From the July 01, 2012 issue of Futures Magazine • Subscribe!

Euro volatility and what it means

Forex Trader

June 6, 2011:  Volatility rose 67% in a matter of three months, accompanied by an 11% decline in EUR/USD over the same period. 

Oct. 28, 2010:  Volatility rose 15% in a matter of weeks, accompanied by an 8% decline in EUR/USD over the same period. 

May 10, 2010:  Volatility rose 27% in two weeks, accompanied by a 10% decline in EUR/USD extending for four weeks. 

Sept. 10, 2008:  Volatility soared 146% in eight weeks, accompanied by a 13% decline in EUR/USD over the same period. In each of the four cases, the 55-day moving average rose above the 100-day, leading to sharp rallies in euro volatility and substantial declines in the pair.

One exception was in August 2007, when volatility almost doubled in a matter of seven months, but was accompanied by a 10% rise in EUR/USD. One explanation to such divergence was the contrasting interest rate policies between the European Central Bank and the Federal Reserve, whereby the latter was forced to slash its discount rate while the former was in the midst of raising rates. In fact, the Fed was the only G7 central bank in easing mode at the time, which explained the entrenched downtrend of the U.S. dollar that year.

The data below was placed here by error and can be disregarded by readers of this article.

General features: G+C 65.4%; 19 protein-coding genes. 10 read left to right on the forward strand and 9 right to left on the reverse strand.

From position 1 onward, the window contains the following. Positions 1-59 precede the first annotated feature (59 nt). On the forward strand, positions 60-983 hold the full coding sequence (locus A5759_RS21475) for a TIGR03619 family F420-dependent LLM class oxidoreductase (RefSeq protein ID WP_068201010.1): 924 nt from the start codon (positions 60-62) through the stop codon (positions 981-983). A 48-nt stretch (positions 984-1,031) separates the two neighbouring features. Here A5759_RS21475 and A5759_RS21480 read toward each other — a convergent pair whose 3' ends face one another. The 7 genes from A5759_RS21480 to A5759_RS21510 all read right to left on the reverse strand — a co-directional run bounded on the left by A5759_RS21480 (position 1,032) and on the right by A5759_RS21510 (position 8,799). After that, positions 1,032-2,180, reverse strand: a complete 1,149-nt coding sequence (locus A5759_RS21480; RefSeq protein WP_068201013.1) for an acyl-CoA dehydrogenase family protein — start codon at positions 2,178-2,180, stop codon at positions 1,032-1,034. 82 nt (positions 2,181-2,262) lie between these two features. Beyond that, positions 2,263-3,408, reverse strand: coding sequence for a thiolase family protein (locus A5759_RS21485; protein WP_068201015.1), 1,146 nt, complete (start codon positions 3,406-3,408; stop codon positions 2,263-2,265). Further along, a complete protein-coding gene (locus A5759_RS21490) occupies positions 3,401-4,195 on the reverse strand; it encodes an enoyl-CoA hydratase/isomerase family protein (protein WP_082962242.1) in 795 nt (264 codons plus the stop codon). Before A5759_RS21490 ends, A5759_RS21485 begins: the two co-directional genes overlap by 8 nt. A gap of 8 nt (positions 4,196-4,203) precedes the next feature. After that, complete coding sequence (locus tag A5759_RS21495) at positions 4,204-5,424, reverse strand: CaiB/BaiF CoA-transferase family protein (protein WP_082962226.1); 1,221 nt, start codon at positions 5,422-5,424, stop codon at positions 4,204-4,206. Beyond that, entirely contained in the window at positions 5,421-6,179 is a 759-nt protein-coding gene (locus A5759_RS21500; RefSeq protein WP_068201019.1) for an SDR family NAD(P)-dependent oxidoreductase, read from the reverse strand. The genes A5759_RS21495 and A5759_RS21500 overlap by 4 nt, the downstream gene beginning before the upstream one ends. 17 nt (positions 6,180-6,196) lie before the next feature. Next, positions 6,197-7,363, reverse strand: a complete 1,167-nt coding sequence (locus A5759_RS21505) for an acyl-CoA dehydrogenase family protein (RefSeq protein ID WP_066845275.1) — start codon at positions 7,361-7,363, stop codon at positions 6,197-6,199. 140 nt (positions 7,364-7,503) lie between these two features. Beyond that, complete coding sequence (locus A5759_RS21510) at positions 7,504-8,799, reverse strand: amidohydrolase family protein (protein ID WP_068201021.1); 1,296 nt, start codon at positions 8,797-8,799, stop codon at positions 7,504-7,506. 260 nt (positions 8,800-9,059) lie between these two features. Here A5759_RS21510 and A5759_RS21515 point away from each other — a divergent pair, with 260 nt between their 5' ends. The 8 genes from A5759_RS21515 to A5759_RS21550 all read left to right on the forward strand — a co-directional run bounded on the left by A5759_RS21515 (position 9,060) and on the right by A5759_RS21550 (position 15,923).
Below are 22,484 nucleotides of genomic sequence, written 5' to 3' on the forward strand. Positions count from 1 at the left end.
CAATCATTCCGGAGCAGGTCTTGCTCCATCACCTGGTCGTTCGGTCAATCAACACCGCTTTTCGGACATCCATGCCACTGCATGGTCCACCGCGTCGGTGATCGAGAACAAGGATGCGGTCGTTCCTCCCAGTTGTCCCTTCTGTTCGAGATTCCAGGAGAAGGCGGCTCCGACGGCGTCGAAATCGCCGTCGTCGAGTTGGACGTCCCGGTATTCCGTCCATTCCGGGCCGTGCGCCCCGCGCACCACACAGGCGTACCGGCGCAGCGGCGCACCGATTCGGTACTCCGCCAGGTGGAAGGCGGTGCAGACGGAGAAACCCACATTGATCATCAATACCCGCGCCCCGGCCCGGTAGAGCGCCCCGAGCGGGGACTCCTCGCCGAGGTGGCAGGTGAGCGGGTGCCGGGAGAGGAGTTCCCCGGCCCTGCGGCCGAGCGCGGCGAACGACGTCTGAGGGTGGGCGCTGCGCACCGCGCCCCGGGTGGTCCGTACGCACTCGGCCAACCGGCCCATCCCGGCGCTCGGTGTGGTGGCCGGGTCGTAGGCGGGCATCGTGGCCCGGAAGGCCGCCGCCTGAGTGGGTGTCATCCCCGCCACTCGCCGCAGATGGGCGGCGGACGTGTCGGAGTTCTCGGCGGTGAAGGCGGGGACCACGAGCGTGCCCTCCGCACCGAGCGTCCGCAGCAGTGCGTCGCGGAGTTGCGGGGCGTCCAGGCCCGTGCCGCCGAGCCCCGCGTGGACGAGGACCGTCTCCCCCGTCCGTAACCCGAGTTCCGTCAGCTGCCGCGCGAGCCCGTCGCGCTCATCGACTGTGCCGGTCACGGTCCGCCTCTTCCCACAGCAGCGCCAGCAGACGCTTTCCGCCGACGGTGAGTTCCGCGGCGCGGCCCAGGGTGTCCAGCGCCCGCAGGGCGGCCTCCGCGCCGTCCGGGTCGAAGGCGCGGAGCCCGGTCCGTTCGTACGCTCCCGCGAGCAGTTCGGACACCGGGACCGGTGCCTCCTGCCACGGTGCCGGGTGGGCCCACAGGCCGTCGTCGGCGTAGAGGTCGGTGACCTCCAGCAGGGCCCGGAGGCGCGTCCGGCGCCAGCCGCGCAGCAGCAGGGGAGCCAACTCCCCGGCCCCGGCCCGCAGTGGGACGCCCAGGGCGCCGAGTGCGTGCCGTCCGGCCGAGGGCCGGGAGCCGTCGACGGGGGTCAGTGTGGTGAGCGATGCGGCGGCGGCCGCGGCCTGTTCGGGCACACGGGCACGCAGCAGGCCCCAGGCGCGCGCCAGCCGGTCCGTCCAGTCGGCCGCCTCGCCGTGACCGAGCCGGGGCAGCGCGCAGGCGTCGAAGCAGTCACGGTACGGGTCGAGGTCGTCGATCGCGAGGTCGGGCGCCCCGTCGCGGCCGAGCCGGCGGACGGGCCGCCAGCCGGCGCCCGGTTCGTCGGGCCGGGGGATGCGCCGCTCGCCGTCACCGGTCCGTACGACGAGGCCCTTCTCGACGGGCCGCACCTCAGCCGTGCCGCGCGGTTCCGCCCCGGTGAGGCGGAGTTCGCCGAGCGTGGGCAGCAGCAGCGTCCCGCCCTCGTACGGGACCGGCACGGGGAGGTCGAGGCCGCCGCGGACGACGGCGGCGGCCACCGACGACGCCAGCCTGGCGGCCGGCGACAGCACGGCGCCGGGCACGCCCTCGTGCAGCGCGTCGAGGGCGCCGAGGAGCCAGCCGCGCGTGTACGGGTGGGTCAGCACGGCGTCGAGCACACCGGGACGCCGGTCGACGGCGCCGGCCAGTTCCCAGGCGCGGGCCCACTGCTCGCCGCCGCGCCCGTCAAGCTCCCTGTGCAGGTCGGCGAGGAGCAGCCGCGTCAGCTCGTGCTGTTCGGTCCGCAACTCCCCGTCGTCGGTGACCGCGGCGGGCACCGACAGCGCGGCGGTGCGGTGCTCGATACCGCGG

As of June 8, 2012, EUR/USD one-month volatility has had five consecutive weekly gains — the longest weekly increase since September-October 2008 when the euro started a 22% plunge that lasted three months. Meanwhile, the 55-day moving average of the EUR/USD volatility is 20 points below its 100-day counterpart. Once the cross-over does occur, both averages must continue pointing upward. This would suggest a further run-up in volatility lies ahead, with the 15.0-18.0 in EUR/USD one-month volatility a realistic target. 

Traders also will discover that a protracted uptrend in euro volatility is highly likely to be accompanied by a strengthening in the VIX. Using volatility indicators in two of the most heavily traded instruments provides a lucid view of the fear factor in global markets. If the VIX fails to rise (and stay) above the 27.0-28.0 level, then care must be exercised regarding short-lived run-ups in euro volatility. 

Using technical analysis such as moving average cross-over and chartist techniques to identify breakouts in euro volatility can serve as an advance signal to the EUR/USD rate, rather than the spot rate itself. 

Ashraf Laidi is chief global strategist at FX Solutions/City Index, founder of AshrafLaidi.com and author of “Currency Trading & Intermarket Analysis.”

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About the Author

Ashraf Laidi is chief global strategist at City Index-FX Solutions and author of “Currency Trading & Intermarket Analysis.” His Intermarket Insight appears daily on AshrafLaidi.com.

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